The TV adaptation of Good Omens took eight years to produce but only 60 seconds to piss off Twitter Nazis.

For my money, that’s an A-plus return on investment.

Published in 1990 by Neil Gaiman and the tragically late Terry Pratchett, the book Good Omens chiefly parodies the 1976 movie The Omen.

We added it to our recommended Satanist reading list, principally because of its core religious thesis: That real, material life on Earth is a more enjoyable–or at the very least more promising–prospect than any possible spiritual rewards in alleged other worlds:

“That’s what the end of the world meant: no more world. Just endless Heaven or, depending who won, endless Hell. Crowley didn’t know which was worse.”


good omens Gaiman satanism

“Not gonna front, Paradise involves serious vertigo and a LOT of agoraphobia.”


The series (which is unfortunately streaming on Amazon), adapts the whole thing in six episodes. But certain viewers don’t know that, as they evidently crapped out 1/300th of the way through, which by the way is also about as far as I lasted on the Keto diet.

Via Twitter, self-described racist, xenophobe, and white supremacist @GhostMinear whined directly to Gaiman himself about the “forced diversity” (™) of the program and proclaimed that he turned it off after one minute.

I don’t know if this was a widespread ejaculation or just one asshole unclenching, but Gaiman responded saying that the contempt of Twitter twats reminds him that “a negative review is a heartwarming thing,” which is the hardest an Englishman has owned a Nazi since the sinking of the Bismarck in 1941.

For those who haven’t seen Good Omens, the gripe was that the show cast two black actors, Schelaine Bennett and Anthony Kay, as Eve and Adam.

For whatever reason, the racial makeup of fake people in Biblical art has long troubled even some commentators who are not moribund Twitter Nazis one Vacuum Challenge away from redundant brain death.

European artists left a long and uncomfortable legacy of dark-skinned devils throughout galleries and museums worldwide, for example.

“In the later Middle Ages, the persecutors of Jesus were depicted as black, [and] images of the martyrdom of saints often showed the executioner as black,” curators at the Victoria & Albert Museum note.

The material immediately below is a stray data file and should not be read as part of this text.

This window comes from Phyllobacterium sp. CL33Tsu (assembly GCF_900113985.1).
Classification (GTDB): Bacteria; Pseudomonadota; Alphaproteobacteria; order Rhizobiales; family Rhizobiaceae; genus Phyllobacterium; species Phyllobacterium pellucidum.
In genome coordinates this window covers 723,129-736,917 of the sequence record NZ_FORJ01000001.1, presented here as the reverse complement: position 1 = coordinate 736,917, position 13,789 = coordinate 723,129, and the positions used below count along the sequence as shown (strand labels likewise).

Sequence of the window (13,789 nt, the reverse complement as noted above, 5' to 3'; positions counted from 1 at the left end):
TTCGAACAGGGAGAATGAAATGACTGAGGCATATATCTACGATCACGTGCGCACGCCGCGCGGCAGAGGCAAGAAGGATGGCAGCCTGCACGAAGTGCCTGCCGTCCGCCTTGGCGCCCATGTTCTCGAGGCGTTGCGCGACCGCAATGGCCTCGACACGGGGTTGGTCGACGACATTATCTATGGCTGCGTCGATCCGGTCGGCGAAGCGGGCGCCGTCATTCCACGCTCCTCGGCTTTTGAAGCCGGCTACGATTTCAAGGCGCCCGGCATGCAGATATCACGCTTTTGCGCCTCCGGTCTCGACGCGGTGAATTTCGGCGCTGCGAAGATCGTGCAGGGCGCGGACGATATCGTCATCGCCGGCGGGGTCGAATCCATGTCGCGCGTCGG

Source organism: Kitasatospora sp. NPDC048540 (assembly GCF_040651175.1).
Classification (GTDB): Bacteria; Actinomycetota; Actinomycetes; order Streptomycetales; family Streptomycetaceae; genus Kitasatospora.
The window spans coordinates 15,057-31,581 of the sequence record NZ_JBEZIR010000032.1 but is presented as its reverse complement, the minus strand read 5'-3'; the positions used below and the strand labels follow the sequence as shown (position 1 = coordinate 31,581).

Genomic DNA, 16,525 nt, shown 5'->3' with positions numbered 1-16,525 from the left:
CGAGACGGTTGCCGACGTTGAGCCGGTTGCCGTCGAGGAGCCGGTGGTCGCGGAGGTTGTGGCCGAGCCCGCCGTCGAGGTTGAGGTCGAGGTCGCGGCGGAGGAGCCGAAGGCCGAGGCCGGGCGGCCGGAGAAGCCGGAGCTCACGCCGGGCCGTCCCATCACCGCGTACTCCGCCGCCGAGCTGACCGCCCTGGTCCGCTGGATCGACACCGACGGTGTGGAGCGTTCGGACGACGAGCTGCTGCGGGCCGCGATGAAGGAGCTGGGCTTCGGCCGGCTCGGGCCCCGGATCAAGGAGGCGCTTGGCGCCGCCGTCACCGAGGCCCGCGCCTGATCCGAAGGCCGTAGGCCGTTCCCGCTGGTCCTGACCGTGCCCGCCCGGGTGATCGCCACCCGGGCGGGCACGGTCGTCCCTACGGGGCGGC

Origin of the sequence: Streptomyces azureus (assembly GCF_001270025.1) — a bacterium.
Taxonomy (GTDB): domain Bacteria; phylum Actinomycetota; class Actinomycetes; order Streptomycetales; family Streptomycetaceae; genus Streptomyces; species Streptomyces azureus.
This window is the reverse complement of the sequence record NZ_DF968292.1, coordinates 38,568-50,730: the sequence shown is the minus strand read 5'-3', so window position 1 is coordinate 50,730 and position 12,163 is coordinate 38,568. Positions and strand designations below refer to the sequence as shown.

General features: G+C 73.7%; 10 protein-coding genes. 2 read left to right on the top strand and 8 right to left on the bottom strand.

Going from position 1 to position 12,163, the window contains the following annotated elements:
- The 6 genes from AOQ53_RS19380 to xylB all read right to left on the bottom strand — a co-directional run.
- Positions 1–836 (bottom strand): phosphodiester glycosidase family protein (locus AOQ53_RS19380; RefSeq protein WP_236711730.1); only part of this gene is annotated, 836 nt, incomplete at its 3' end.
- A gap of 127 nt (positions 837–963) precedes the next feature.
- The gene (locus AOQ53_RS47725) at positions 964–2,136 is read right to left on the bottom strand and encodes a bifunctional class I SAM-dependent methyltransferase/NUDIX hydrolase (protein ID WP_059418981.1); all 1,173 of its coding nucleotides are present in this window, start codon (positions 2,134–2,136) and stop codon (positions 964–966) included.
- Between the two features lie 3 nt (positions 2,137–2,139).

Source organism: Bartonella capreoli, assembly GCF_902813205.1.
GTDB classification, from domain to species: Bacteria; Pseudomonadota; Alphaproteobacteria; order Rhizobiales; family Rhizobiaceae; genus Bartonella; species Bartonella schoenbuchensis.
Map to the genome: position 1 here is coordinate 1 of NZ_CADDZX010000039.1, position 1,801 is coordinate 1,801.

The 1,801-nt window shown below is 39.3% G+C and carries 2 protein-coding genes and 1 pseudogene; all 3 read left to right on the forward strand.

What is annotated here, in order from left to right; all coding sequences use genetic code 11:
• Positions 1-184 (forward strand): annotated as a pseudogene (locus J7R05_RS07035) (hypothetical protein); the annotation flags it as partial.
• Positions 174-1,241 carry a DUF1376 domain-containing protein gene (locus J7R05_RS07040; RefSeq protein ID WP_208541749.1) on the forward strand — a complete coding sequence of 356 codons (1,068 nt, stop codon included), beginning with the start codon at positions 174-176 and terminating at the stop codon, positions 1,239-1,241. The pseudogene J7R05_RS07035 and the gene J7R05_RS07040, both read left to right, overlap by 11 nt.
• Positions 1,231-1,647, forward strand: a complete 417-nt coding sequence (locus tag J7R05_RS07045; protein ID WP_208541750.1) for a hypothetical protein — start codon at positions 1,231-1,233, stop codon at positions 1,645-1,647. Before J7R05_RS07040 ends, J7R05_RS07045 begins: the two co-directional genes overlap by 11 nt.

“Black was also used for the depictions of devils that featured in the visions of saints. In medieval theatre, actors wore black masks to play demons, and Satan went by a variety of names, including ‘black man’, ‘black Jehovah’ and ‘black Ethiopian.'”

Fucking yikes.

By contrast, Jesus is usually anachronistically white in classical art, a dichotomy that history professor Edward Blum calls the “darkness of Satan/sexy whiteness of Jesus” conflict. Which, racist overtones notwithstanding, sounds like the beginnings of a reasonably hot Biblical three-way fantasy.

In his 1836 book Light & Truth, ethnologist Robert Benjamin Lewis pilloried these tropes by arguing that the Garden of Eden had been located in Ethiopia, declaring “the first people were Ethiopians […], from Adam to Noah.” 

Lewis was a bit afield of the actual location of Eden, which of course was in the fertile imaginations of ancient holy men who had a limited understanding of genetics.


Hard to imagine how to pack for a climate that works equally as well for camels, penguins, dinosaurs, and fruit-bearing trees, so I guess it’s lucky everyone just went naked.


But that wasn’t really the point. Lewis, whose mother was a former slave and whose father was a member of the Pequot tribe, was decrying entrenched cultural beliefs about white supremacy, using the same religious myths that bolstered white power structures.

Subsequent archaeology really does trace the earliest human origins to the African continent, of course. The Smithsonian Institute reports that “the fossils of early humans come entirely from Africa.”

Eve and Adam are usually whiter than roller derby in most of art history though. Post-impressionist painter Henri Rousseau broke precedent in his 1907 painting The Snake Charmer, depicting serpents drawn to a figure that curators at the Musee d’Orsay call “a black Eve in a disquieting Garden of Eden.”

Though hailed as beautiful, commentators regard the image as cryptic, sinister, foreign, and, yes, even Satanic, the dark feminine imagery agitating latent cultural stereotypes and prejudices.

So this is all very interesting. But none of it matters to Twitter Nazis, because racist rubes are not aware of or interested in complicated topics like the history of race in Biblical art and how it relates to media today.

Having been subjected to some of their own writings, I can say they’re not much interested in chores like reading either. Odds are few have cracked Good Omens at any point, just as few ever managed to crack the alphabet.

Those with brains afflicted by Reich rot are just boiling in piss over what they call “forced diversity” (™), a made-up non-problem that roughly translates to “any diversity.”

Even the phrase is openly doltish. There’s no need to “force diversity,” as the world is already naturally diverse. On the other hand, the homogeneity that online autocrats desire is entirely artificial and uses force more often than Mark Hamill’s combined filmography.

As a Satanist, I’m always encouraged (and amused) when circumstances conspire to throttle the doctrines of dipshits right in front of them.

We have no choice (for the time being…) but to co-habitate with witless brainstems who build gullible gospels out of their worthless pretended identities. But at least that affords opportunities to play the Satan by persecuting their delusions.

For that if nothing else, Good Omens qualifies as wonderfully Satanic entertainment. And it only needed 60 seconds to get the job done.


good omens Gaiman satanism

“Trust in me, just in me.”